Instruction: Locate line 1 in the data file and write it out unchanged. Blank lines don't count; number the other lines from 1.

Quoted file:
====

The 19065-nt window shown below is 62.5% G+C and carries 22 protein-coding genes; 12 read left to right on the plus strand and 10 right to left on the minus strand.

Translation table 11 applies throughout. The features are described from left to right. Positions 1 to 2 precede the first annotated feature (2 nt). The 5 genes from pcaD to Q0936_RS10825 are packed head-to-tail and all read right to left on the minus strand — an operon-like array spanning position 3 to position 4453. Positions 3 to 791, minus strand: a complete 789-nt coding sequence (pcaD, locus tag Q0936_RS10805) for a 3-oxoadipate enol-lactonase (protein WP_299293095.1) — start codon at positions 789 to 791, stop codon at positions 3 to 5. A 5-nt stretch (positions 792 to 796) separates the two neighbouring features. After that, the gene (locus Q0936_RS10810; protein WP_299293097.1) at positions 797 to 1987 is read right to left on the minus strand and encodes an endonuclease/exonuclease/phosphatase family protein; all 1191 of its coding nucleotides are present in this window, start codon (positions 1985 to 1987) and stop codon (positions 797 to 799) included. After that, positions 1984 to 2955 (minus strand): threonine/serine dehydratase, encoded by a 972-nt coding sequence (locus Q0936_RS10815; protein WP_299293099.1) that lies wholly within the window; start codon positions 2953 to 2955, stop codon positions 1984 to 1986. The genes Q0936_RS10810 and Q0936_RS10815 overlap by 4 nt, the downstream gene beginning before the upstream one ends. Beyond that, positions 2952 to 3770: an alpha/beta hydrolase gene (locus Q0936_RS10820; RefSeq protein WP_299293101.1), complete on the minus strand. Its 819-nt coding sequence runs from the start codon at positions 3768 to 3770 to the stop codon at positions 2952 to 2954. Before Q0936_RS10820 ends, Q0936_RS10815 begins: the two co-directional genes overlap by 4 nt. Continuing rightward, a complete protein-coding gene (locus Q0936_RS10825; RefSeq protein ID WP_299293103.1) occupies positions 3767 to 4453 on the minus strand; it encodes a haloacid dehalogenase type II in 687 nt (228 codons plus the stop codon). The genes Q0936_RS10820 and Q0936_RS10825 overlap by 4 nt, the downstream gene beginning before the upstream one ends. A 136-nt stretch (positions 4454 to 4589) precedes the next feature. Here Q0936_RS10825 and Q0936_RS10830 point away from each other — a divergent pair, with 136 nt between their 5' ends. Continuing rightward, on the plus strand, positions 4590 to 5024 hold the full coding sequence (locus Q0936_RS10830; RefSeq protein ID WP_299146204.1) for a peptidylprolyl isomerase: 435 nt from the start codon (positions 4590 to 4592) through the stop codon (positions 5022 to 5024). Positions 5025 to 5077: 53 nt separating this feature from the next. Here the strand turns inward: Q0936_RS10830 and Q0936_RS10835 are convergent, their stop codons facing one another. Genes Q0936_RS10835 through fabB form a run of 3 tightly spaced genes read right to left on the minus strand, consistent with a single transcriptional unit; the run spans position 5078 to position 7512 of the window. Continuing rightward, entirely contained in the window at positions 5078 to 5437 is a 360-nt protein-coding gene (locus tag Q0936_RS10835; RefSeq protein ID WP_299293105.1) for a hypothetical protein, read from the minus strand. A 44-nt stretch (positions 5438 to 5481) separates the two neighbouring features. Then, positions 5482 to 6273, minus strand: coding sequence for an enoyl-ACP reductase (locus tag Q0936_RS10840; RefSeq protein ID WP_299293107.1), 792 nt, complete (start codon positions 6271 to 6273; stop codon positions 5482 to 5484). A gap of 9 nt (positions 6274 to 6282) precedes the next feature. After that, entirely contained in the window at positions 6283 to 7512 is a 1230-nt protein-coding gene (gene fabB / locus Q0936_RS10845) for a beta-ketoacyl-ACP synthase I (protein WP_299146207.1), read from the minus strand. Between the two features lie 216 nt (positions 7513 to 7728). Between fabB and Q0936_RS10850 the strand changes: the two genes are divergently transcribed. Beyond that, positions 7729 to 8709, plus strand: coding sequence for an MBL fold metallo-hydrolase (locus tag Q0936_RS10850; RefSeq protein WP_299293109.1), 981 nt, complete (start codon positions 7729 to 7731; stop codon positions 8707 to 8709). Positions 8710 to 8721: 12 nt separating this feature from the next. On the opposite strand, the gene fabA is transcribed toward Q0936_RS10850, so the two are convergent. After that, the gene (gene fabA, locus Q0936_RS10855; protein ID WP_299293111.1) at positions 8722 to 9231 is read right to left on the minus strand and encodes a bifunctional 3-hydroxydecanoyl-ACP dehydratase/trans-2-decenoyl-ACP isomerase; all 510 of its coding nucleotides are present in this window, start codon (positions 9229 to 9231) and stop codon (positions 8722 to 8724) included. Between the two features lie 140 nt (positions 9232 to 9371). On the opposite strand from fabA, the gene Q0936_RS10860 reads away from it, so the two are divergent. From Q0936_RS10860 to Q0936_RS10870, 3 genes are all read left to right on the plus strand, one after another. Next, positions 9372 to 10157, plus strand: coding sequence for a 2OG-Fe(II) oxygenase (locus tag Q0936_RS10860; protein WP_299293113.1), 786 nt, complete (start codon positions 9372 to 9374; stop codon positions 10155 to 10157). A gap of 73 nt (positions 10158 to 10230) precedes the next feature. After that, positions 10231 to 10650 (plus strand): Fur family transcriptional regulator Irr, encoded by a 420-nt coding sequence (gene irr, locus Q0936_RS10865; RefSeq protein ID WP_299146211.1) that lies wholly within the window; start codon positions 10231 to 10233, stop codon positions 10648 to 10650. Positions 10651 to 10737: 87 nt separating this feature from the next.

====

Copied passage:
The 19065-nt window shown below is 62.5% G+C and carries 22 protein-coding genes; 12 read left to right on the plus strand and 10 right to left on the minus strand.